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A village in the heart of a city

Short list of developers launches City of Vancouver on path to athletes village



With a short-list of developers drawn up and site-preparation underway the City of Vancouver is well on its way to providing its athletes village for the 2010 Winter Games.

Like Whistler it has faced challenges in incorporating sustainable goals within the plans and the tight timeline has had planners at their desks late into the night, but so far the project is on track to be completed in 2009 as promised.

"We are on a schedule that just doesn’t bend," said Jody Andrews, project manager for the Southeast False Creek and Olympic Village project for the City of Vancouver.

"And we have set very high sustainability objectives and that is certainly a challenge for us and the design team and it will certainly be a challenge for the developer as well just to change so much while building."

The village will be built on city-owned land in southeast False Creek. It will be the first phase of a wide-ranging development that will see up to 15,000 people live in the general area in the next 20 years.

The village will offer cafes, hairdressers, a gym, a movie theatre, and even a convenience store – everything the 3,000 athletes and officials could need to survive without leaving the area.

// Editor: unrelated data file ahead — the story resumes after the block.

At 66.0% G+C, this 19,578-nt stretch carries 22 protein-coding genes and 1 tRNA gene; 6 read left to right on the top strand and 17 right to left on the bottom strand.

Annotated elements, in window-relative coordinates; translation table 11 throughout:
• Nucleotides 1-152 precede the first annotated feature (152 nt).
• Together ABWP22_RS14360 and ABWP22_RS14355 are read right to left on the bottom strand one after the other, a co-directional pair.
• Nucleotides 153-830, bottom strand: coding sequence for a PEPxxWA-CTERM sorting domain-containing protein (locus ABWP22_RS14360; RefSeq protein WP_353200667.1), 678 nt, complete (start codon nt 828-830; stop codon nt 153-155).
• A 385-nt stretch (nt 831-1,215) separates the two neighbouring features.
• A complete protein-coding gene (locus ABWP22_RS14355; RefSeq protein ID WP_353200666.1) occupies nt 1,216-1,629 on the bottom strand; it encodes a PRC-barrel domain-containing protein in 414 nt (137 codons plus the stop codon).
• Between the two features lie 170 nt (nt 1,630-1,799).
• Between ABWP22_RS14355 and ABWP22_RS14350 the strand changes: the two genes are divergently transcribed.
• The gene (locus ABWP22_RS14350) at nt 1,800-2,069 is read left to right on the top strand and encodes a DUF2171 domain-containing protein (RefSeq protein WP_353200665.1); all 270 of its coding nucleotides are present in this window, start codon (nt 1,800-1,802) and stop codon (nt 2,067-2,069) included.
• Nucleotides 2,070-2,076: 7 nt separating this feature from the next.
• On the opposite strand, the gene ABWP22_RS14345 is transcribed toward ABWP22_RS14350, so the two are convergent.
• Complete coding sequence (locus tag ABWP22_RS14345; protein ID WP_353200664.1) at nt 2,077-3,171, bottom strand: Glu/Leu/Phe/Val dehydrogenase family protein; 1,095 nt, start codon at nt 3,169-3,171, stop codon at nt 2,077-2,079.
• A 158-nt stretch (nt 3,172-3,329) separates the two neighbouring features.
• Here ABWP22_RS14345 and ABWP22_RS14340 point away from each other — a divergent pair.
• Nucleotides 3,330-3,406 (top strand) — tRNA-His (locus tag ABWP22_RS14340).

But the unique site of the Vancouver athletes village, smack dab in the middle of downtown, will likely mean everyone housed there will head out and explore.

"It is right in the heart of the city, which is quite unusual for an Olympic Village," said Terry Wright, the Vancouver Organizing Committee’s senior vice president Olympic Planning. "And it is on the ocean in a very stunning setting so we begin with some huge pluses.

"My experience has been that the entertainment facilities in the village are more lightly used than you would expect because they actually want to get out into the city they are living in and this location is going to be quite amazing for that."

VANOC, which is contributing $30 million to the project, is yet to invite businesses to apply to provide village services but Wright doesn’t expect there will be any problem.

"There is always great interest," he said.

The Vancouver athletes village will be built on land that has been used by industry for over 100 years. The development, which is embracing sustainability at every level, promises to magically transform the area from a frightening Halloween pumpkin to a ball-gown community.

"The site itself is a brownfield site, quite contaminated," said Andrews. "It’s been used for industrial uses for the last century and the city wants to convert that to a healthy community that would house families and provide a wide range of accommodation, right from affordable housing to modest market housing to market range housing. It will be a showcase of a new model community and the Olympic village is really the first phase of that development."

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